When I moved to Florida last year, I was surprised at the number of different kinds of palm trees. I had never really thought about the palm fronds that are blessed and distributed at Masses on Palm Sunday. They are suggestive of grace and majesty. How fitting that they were strewn before Jesus as he triumphantly rode into Jerusalem!
What about other kinds of palms? How about palms of hands? Often, we see crucifixes with nails puncturing the palms of Jesus’ hands. Whether he was really nailed to the cross by nails in his hands, or more likely through his wrists, the hands of Jesus were truly hurt. At the Last Supper, those hands were the hands that held the bread that he transformed into his body and the cup of wine that became his blood. Those gentle healing fingers and palms prepared these wonderful, personal gifts for us for years to come.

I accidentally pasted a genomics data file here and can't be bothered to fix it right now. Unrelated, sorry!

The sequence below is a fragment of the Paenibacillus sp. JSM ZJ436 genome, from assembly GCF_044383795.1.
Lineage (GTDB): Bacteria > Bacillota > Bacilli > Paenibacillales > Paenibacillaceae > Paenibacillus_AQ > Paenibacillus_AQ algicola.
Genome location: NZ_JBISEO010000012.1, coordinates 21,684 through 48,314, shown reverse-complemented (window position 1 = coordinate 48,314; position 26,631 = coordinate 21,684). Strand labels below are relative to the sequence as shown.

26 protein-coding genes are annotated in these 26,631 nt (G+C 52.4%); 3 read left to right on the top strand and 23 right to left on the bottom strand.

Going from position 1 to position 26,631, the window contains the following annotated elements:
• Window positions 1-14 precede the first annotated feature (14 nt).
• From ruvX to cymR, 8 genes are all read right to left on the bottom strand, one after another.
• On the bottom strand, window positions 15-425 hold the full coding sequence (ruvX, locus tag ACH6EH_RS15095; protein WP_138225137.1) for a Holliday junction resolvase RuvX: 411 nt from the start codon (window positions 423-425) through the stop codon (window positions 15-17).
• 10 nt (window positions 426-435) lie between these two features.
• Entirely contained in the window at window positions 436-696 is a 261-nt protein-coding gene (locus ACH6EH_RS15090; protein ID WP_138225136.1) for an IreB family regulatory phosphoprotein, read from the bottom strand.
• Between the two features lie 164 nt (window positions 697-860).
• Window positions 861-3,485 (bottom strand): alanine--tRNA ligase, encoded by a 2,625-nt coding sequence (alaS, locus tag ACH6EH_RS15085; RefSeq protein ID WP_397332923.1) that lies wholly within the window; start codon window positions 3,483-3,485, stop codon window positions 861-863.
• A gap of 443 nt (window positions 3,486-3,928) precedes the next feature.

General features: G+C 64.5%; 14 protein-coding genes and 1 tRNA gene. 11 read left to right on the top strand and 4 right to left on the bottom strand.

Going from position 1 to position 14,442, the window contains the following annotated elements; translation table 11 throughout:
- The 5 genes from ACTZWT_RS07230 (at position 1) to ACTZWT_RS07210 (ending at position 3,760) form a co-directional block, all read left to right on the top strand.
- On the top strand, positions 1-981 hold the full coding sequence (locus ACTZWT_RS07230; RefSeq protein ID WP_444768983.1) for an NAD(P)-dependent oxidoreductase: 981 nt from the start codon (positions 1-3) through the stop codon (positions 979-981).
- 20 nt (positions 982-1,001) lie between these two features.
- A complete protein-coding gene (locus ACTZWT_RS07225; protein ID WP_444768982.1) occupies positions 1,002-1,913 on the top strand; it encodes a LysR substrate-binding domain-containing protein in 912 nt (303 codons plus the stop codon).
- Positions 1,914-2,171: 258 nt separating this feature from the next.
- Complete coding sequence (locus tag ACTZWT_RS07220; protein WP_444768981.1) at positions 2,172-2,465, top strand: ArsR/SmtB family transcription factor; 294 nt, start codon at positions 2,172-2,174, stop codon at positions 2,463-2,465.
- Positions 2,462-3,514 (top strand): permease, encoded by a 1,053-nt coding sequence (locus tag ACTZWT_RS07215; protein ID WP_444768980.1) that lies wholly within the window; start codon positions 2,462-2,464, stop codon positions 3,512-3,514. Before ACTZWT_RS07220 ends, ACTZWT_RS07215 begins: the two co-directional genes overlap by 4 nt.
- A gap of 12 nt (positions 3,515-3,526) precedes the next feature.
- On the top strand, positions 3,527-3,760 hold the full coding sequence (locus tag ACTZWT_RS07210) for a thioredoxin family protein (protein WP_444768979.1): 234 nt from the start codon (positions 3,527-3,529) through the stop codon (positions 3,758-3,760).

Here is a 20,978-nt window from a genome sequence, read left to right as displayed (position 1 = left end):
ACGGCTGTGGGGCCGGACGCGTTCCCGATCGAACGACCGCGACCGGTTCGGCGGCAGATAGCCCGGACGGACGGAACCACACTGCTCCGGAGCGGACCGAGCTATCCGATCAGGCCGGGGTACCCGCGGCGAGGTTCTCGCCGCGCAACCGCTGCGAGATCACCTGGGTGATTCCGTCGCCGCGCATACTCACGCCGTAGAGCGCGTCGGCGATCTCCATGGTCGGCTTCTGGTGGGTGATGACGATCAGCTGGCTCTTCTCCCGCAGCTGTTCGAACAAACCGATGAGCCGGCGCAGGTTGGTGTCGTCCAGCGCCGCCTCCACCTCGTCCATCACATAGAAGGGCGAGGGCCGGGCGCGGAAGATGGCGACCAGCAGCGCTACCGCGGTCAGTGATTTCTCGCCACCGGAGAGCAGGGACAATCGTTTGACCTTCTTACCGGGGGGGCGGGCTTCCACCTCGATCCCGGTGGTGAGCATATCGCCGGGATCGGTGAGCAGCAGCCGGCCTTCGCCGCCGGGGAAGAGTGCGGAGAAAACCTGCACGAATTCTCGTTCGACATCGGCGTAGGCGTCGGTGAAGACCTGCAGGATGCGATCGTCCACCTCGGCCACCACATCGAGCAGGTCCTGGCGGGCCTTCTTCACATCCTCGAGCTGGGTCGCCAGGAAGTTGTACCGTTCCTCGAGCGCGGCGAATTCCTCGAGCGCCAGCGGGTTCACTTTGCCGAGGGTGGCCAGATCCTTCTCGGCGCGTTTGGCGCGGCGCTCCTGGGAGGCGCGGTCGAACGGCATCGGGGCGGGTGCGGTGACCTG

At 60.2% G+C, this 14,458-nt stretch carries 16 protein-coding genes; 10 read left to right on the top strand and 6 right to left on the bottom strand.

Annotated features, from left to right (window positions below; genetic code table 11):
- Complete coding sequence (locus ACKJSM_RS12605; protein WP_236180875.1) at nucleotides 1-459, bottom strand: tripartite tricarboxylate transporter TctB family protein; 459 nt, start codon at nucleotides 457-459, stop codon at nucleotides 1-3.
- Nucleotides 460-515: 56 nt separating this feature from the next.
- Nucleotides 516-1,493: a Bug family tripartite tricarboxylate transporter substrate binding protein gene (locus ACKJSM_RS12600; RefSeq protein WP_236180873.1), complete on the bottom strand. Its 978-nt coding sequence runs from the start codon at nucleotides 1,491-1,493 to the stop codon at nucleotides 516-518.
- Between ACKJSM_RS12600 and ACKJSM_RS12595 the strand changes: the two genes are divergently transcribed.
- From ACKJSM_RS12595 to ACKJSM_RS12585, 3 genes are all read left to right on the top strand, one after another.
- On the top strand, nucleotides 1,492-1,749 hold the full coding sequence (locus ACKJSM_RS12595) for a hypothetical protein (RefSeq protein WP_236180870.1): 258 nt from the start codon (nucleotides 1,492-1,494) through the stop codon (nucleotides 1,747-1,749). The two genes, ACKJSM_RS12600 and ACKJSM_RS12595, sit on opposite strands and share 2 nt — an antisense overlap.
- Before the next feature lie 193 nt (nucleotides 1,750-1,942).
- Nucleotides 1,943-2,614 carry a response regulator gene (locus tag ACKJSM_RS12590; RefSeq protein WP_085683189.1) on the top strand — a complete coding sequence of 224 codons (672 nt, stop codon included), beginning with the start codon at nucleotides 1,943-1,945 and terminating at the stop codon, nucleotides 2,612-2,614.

We also remember the many healings Jesus performed with his touch, even when he mixed by hand his saliva and mud to cure a man of blindness. We read in Matthew’s Gospel that Jesus gave a hand to a sinking, doubting, Peter and pulled him from the water (Matthew 14:29-31).
Think about our own palms. We clap them together when we are pleased or impressed with some performance or truth. We rub them together when we are cold. When we are glad about another person’s accomplishment, we might “give them five” and our hands come together in a clap.
Best of all, we can receive the Holy Eucharist host first on our palm before we reverently put it into our mouths. When we pray, we can put our palms together with our fingers pointing heavenward. Many people pray the Lord’s Prayer at Mass with open palms, symbolizing an openness to God’s will and love.
Let us Psalm 134, a psalm that promotes the lifting of hands:
Come, bless the Lord,
all you servants of the Lord
Who stand in the house of the Lord
during the hours of night.
Lift up your hands toward the sanctuary:
and bless the Lord.
May the Lord bless you from Zion,
the maker of heaven and earth.
And Psalm 63:5, a psalm of David, speaks of prayerfully lifting of the hands:
Thus will I bless you while I live;
lifting up my hands, I will call upon your name.
As we pray through Holy Week, may we ask the Lord to take us by the hand and lift us out of any waters of distraction so that we can gratefully appreciate all Jesus has selflessly done for us.